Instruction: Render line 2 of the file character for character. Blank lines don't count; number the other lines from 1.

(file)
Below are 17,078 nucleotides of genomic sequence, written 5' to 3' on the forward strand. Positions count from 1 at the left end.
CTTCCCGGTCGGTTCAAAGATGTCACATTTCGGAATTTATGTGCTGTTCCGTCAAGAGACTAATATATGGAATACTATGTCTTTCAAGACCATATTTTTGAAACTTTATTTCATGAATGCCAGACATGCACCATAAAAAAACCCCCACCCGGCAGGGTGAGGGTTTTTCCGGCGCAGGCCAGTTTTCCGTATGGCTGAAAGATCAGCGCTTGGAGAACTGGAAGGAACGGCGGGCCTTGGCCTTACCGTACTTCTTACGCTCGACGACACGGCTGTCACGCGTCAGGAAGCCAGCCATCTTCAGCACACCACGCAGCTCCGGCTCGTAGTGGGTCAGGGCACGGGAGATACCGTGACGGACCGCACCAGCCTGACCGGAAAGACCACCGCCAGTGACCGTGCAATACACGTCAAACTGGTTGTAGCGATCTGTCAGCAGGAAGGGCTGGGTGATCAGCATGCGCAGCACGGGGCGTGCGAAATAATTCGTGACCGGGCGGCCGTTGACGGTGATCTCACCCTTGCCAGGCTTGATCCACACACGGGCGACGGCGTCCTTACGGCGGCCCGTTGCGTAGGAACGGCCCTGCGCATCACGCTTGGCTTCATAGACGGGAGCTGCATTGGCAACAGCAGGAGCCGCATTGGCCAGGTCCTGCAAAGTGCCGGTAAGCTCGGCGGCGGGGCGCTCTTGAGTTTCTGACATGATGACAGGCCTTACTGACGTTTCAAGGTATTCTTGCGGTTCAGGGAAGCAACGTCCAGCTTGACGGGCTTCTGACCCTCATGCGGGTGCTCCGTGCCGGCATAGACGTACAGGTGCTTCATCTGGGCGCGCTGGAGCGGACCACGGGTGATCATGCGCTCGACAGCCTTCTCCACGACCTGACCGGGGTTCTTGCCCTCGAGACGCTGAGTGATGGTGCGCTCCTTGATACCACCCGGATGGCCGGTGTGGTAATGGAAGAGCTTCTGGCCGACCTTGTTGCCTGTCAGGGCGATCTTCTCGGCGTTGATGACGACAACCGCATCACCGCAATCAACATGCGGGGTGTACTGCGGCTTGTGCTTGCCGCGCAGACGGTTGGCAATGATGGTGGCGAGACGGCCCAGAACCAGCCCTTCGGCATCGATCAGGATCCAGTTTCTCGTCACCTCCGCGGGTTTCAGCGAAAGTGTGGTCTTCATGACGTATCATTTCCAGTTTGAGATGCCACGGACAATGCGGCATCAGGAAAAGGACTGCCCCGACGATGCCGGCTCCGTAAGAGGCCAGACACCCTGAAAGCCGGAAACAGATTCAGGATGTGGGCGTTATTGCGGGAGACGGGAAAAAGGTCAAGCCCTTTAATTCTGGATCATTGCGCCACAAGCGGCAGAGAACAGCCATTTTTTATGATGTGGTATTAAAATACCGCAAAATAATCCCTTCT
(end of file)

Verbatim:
CTTCCCGGTCGGTTCAAAGATGTCACATTTCGGAATTTATGTGCTGTTCCGTCAAGAGACTAATATATGGAATACTATGTCTTTCAAGACCATATTTTTGAAACTTTATTTCATGAATGCCAGACATGCACCATAAAAAAACCCCCACCCGGCAGGGTGAGGGTTTTTCCGGCGCAGGCCAGTTTTCCGTATGGCTGAAAGATCAGCGCTTGGAGAACTGGAAGGAACGGCGGGCCTTGGCCTTACCGTACTTCTTACGCTCGACGACACGGCTGTCACGCGTCAGGAAGCCAGCCATCTTCAGCACACCACGCAGCTCCGGCTCGTAGTGGGTCAGGGCACGGGAGATACCGTGACGGACCGCACCAGCCTGACCGGAAAGACCACCGCCAGTGACCGTGCAATACACGTCAAACTGGTTGTAGCGATCTGTCAGCAGGAAGGGCTGGGTGATCAGCATGCGCAGCACGGGGCGTGCGAAATAATTCGTGACCGGGCGGCCGTTGACGGTGATCTCACCCTTGCCAGGCTTGATCCACACACGGGCGACGGCGTCCTTACGGCGGCCCGTTGCGTAGGAACGGCCCTGCGCATCACGCTTGGCTTCATAGACGGGAGCTGCATTGGCAACAGCAGGAGCCGCATTGGCCAGGTCCTGCAAAGTGCCGGTAAGCTCGGCGGCGGGGCGCTCTTGAGTTTCTGACATGATGACAGGCCTTACTGACGTTTCAAGGTATTCTTGCGGTTCAGGGAAGCAACGTCCAGCTTGACGGGCTTCTGACCCTCATGCGGGTGCTCCGTGCCGGCATAGACGTACAGGTGCTTCATCTGGGCGCGCTGGAGCGGACCACGGGTGATCATGCGCTCGACAGCCTTCTCCACGACCTGACCGGGGTTCTTGCCCTCGAGACGCTGAGTGATGGTGCGCTCCTTGATACCACCCGGATGGCCGGTGTGGTAATGGAAGAGCTTCTGGCCGACCTTGTTGCCTGTCAGGGCGATCTTCTCGGCGTTGATGACGACAACCGCATCACCGCAATCAACATGCGGGGTGTACTGCGGCTTGTGCTTGCCGCGCAGACGGTTGGCAATGATGGTGGCGAGACGGCCCAGAACCAGCCCTTCGGCATCGATCAGGATCCAGTTTCTCGTCACCTCCGCGGGTTTCAGCGAAAGTGTGGTCTTCATGACGTATCATTTCCAGTTTGAGATGCCACGGACAATGCGGCATCAGGAAAAGGACTGCCCCGACGATGCCGGCTCCGTAAGAGGCCAGACACCCTGAAAGCCGGAAACAGATTCAGGATGTGGGCGTTATTGCGGGAGACGGGAAAAAGGTCAAGCCCTTTAATTCTGGATCATTGCGCCACAAGCGGCAGAGAACAGCCATTTTTTATGATGTGGTATTAAAATACCGCAAAATAATCCCTTCT